Heading away to the beach? You should take a copy of Ryka Aoki’s He Mele A Hilo (A Hilo Song). It has everything you could want in a good holiday read: romance, beaches dancing, starlit nights and a cast of eccentric but ultimately loveable characters. All this, and also a trenchant critique of colonialism and international philanthropy, a disconcerting ability to use all your assumptions against you, and an ending that will reduce you to tears. He Mele A Hilo: smarter than your average summer read.
#rykaaoki #beachreading #morethanyoubargainedfor
This painting is called DIY Surgery. It was painted by Lily Butter. I like this painting very much. The reason I like it is that it is everything this painting, Picasso’s The Dream, is not:
Shall we compare the two? Picasso’s portrait of Marie-Thèrese Walter was painted in 1932. In it all is passivity. Picasso’s mistress is in somnolent repose, dreaming (some viewers think she is masturbating), content and submissive to whatever her lover wants to make her into.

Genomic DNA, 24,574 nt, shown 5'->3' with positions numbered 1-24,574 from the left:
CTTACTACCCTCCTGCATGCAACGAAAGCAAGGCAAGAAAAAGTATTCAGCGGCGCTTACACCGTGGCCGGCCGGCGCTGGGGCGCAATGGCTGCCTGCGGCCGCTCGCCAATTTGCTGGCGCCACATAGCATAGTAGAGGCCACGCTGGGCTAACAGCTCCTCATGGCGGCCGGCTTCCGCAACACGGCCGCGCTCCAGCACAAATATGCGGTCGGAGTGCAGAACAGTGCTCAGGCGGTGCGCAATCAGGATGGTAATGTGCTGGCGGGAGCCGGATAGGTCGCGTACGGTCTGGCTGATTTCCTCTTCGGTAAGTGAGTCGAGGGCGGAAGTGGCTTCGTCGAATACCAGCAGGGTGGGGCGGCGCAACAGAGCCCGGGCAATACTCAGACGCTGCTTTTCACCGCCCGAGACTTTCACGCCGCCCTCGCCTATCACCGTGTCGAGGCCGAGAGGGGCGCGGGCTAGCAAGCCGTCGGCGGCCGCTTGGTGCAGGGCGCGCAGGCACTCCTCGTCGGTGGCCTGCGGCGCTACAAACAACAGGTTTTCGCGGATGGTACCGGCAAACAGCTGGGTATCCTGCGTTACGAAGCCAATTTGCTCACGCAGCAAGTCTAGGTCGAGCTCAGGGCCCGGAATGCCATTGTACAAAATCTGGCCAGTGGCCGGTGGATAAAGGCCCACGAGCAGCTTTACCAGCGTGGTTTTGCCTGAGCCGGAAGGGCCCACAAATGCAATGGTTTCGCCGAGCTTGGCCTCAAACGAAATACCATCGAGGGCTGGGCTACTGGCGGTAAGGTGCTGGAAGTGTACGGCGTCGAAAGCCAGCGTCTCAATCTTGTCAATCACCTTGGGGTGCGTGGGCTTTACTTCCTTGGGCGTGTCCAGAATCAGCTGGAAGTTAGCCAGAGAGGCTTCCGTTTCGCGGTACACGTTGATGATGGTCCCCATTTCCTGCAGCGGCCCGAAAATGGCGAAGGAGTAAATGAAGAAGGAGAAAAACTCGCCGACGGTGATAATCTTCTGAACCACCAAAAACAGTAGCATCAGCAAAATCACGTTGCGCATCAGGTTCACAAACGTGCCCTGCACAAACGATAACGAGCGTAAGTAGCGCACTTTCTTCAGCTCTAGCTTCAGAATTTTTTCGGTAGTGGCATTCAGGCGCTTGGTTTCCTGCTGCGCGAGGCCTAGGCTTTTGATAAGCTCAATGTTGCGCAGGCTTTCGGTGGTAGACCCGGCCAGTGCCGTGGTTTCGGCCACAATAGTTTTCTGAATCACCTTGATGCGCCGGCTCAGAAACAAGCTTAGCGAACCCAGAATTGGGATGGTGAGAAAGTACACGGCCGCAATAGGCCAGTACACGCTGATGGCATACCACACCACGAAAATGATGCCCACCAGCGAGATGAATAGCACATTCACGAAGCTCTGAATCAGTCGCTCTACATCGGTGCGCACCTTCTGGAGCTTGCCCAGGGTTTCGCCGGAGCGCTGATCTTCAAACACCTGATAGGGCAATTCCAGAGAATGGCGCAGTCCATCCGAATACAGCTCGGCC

This is in stark contrast to DIY Surgery, a self-portrait and an illustration for the artist’s recently published novel, I’ve Got A Time Bomb (Topside Press), which she wrote under a different name, Sybil Lamb. In this painting the subject stands alert and intensely focused within her world of objects; of instruments which can be used to act on her or which she can use to change herself and her world. She is above all aware, aware that she is part of. and the maker of, a world of mutability, danger and opportunity. As she takes up one of the tools arrayed around her and goes to work on herself she is both subject and object, engaged in a risky, self-defining act of transformation that is, at the same time, an act of creating a world in which she can live.